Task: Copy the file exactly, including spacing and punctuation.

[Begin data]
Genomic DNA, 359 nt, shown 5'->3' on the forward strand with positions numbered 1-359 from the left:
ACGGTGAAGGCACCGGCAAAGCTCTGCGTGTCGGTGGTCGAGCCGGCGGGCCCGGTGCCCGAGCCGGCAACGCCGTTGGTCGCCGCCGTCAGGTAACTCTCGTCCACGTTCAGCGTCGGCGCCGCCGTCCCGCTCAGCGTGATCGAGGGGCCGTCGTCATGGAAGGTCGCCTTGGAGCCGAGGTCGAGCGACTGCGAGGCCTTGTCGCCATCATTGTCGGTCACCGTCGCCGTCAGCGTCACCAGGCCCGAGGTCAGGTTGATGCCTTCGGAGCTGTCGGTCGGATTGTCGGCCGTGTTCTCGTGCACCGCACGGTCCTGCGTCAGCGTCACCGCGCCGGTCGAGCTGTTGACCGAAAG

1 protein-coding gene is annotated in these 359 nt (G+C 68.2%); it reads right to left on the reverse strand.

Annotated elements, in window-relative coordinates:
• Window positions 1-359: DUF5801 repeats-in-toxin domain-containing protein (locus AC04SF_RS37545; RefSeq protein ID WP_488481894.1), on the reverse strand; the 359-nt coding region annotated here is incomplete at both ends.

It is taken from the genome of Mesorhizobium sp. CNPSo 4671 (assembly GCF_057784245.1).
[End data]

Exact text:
Genomic DNA, 359 nt, shown 5'->3' on the forward strand with positions numbered 1-359 from the left:
ACGGTGAAGGCACCGGCAAAGCTCTGCGTGTCGGTGGTCGAGCCGGCGGGCCCGGTGCCCGAGCCGGCAACGCCGTTGGTCGCCGCCGTCAGGTAACTCTCGTCCACGTTCAGCGTCGGCGCCGCCGTCCCGCTCAGCGTGATCGAGGGGCCGTCGTCATGGAAGGTCGCCTTGGAGCCGAGGTCGAGCGACTGCGAGGCCTTGTCGCCATCATTGTCGGTCACCGTCGCCGTCAGCGTCACCAGGCCCGAGGTCAGGTTGATGCCTTCGGAGCTGTCGGTCGGATTGTCGGCCGTGTTCTCGTGCACCGCACGGTCCTGCGTCAGCGTCACCGCGCCGGTCGAGCTGTTGACCGAAAG

1 protein-coding gene is annotated in these 359 nt (G+C 68.2%); it reads right to left on the reverse strand.

Annotated elements, in window-relative coordinates:
• Window positions 1-359: DUF5801 repeats-in-toxin domain-containing protein (locus AC04SF_RS37545; RefSeq protein ID WP_488481894.1), on the reverse strand; the 359-nt coding region annotated here is incomplete at both ends.

It is taken from the genome of Mesorhizobium sp. CNPSo 4671 (assembly GCF_057784245.1).